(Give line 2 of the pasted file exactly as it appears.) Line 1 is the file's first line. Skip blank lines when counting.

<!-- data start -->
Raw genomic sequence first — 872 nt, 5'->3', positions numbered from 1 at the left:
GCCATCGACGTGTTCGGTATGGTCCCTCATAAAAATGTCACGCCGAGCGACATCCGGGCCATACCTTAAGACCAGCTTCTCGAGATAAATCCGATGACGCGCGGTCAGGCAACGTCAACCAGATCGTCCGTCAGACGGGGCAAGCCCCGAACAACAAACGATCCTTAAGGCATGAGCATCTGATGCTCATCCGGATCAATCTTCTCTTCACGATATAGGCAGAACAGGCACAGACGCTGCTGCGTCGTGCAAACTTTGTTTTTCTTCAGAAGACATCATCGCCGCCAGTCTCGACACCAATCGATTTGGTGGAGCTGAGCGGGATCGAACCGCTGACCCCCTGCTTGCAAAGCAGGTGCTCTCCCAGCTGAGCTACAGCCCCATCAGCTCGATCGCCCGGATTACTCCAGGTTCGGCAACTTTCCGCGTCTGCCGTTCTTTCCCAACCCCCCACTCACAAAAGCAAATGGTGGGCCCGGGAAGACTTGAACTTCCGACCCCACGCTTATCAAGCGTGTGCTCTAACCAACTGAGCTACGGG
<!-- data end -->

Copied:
GCCATCGACGTGTTCGGTATGGTCCCTCATAAAAATGTCACGCCGAGCGACATCCGGGCCATACCTTAAGACCAGCTTCTCGAGATAAATCCGATGACGCGCGGTCAGGCAACGTCAACCAGATCGTCCGTCAGACGGGGCAAGCCCCGAACAACAAACGATCCTTAAGGCATGAGCATCTGATGCTCATCCGGATCAATCTTCTCTTCACGATATAGGCAGAACAGGCACAGACGCTGCTGCGTCGTGCAAACTTTGTTTTTCTTCAGAAGACATCATCGCCGCCAGTCTCGACACCAATCGATTTGGTGGAGCTGAGCGGGATCGAACCGCTGACCCCCTGCTTGCAAAGCAGGTGCTCTCCCAGCTGAGCTACAGCCCCATCAGCTCGATCGCCCGGATTACTCCAGGTTCGGCAACTTTCCGCGTCTGCCGTTCTTTCCCAACCCCCCACTCACAAAAGCAAATGGTGGGCCCGGGAAGACTTGAACTTCCGACCCCACGCTTATCAAGCGTGTGCTCTAACCAACTGAGCTACGGG